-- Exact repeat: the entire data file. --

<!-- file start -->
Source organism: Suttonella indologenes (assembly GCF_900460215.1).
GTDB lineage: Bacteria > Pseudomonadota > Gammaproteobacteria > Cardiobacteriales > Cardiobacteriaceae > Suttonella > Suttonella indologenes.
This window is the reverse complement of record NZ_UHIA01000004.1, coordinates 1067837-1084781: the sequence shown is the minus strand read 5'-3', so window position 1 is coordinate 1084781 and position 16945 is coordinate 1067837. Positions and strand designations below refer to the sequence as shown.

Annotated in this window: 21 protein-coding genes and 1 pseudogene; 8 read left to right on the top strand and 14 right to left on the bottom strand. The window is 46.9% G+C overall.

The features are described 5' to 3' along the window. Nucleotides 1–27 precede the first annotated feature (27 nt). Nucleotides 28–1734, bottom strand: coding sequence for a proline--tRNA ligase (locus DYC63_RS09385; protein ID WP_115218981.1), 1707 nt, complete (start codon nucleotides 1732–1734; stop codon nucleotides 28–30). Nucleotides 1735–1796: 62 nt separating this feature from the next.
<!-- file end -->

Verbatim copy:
Source organism: Suttonella indologenes (assembly GCF_900460215.1).
GTDB lineage: Bacteria > Pseudomonadota > Gammaproteobacteria > Cardiobacteriales > Cardiobacteriaceae > Suttonella > Suttonella indologenes.
This window is the reverse complement of record NZ_UHIA01000004.1, coordinates 1067837-1084781: the sequence shown is the minus strand read 5'-3', so window position 1 is coordinate 1084781 and position 16945 is coordinate 1067837. Positions and strand designations below refer to the sequence as shown.

Annotated in this window: 21 protein-coding genes and 1 pseudogene; 8 read left to right on the top strand and 14 right to left on the bottom strand. The window is 46.9% G+C overall.

The features are described 5' to 3' along the window. Nucleotides 1–27 precede the first annotated feature (27 nt). Nucleotides 28–1734, bottom strand: coding sequence for a proline--tRNA ligase (locus DYC63_RS09385; protein ID WP_115218981.1), 1707 nt, complete (start codon nucleotides 1732–1734; stop codon nucleotides 28–30). Nucleotides 1735–1796: 62 nt separating this feature from the next.